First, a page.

In my interactions with developers, I have found that asking for what I want or need and explaining some of how to make that happen goes a lot further than threats of legal action. that has its place too but it isn’t here. Many apps are made by a single person working out of their basement.

    I think this will ultimately breed more resentment than get the functionality that this org hopes for.

  • Patrick

    Do you know what VoiceOver is? If you don’t, it’s a feature built into iOS and OS X that speaks aloud what’s on the screen. In the case of a touch screen, it reads what the user is touching and modifies behavior so that, for example, instead of tapping a control once to activate it, VoiceOver will read the text of the control when it is touched, and double tapping it will activate the control. It’s a bit more complex than that but it has basically turned the iPhone from something completely unusable by the blind to pretty much the most accessible phone out there.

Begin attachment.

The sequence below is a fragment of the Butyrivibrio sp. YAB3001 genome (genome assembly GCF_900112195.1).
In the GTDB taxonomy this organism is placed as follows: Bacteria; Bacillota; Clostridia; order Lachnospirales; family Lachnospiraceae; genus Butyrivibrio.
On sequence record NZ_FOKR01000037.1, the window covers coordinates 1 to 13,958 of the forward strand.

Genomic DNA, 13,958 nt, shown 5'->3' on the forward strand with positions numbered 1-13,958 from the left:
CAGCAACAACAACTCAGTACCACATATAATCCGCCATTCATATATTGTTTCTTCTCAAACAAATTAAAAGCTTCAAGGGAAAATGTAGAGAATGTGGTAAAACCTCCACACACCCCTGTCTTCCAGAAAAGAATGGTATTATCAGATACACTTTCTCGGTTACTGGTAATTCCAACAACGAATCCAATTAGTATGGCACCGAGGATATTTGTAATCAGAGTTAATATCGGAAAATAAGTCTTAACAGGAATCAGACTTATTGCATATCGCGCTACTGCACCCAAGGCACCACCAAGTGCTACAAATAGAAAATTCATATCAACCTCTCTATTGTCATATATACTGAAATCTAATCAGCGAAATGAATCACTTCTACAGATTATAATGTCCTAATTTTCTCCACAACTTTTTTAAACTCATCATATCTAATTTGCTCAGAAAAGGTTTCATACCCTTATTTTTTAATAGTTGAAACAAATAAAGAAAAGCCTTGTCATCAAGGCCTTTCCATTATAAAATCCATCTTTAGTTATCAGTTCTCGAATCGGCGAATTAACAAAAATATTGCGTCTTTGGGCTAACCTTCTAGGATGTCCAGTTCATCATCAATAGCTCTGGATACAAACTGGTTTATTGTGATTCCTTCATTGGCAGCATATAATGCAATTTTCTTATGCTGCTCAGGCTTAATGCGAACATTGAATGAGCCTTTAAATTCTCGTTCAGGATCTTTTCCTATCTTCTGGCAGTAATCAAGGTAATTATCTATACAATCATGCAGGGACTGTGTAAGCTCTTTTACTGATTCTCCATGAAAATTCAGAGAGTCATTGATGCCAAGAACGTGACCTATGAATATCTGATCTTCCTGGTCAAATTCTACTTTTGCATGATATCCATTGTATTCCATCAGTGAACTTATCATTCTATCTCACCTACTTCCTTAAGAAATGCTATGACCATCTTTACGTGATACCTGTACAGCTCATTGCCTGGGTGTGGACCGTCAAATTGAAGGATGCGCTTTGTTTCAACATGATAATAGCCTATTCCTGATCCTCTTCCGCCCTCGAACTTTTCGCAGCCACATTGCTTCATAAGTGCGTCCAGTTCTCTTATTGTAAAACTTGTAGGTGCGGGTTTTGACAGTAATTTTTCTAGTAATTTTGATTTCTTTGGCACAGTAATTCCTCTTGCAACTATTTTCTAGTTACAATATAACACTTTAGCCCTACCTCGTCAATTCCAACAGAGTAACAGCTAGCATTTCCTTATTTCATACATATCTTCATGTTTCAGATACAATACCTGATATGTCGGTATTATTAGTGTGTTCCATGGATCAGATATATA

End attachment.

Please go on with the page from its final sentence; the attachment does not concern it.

• einsteinbqat

    1. What phone would you suggest them buying? Just because you are visually impaired does not mean that you completely blind and see black all! That is quite an important misconception!

    2. Did you read the article? It clearly have you an example:

    “Problems on apps begin with unlabeled buttons, which can’t be read by the machine. New features and graphics can be particularly challenging, and many companies upgrade an app, before bringing their accessibility features up to date in a follow-up release. The result is unexpected, dramatic changes in usability.”

    How can the voice over read unlabelled objects?!

  • Jay

    I would suggest they get a phone with the 0-9 keys and use it for calling people, why do they need a 900$ phone when they cant see whats on it or use half the features?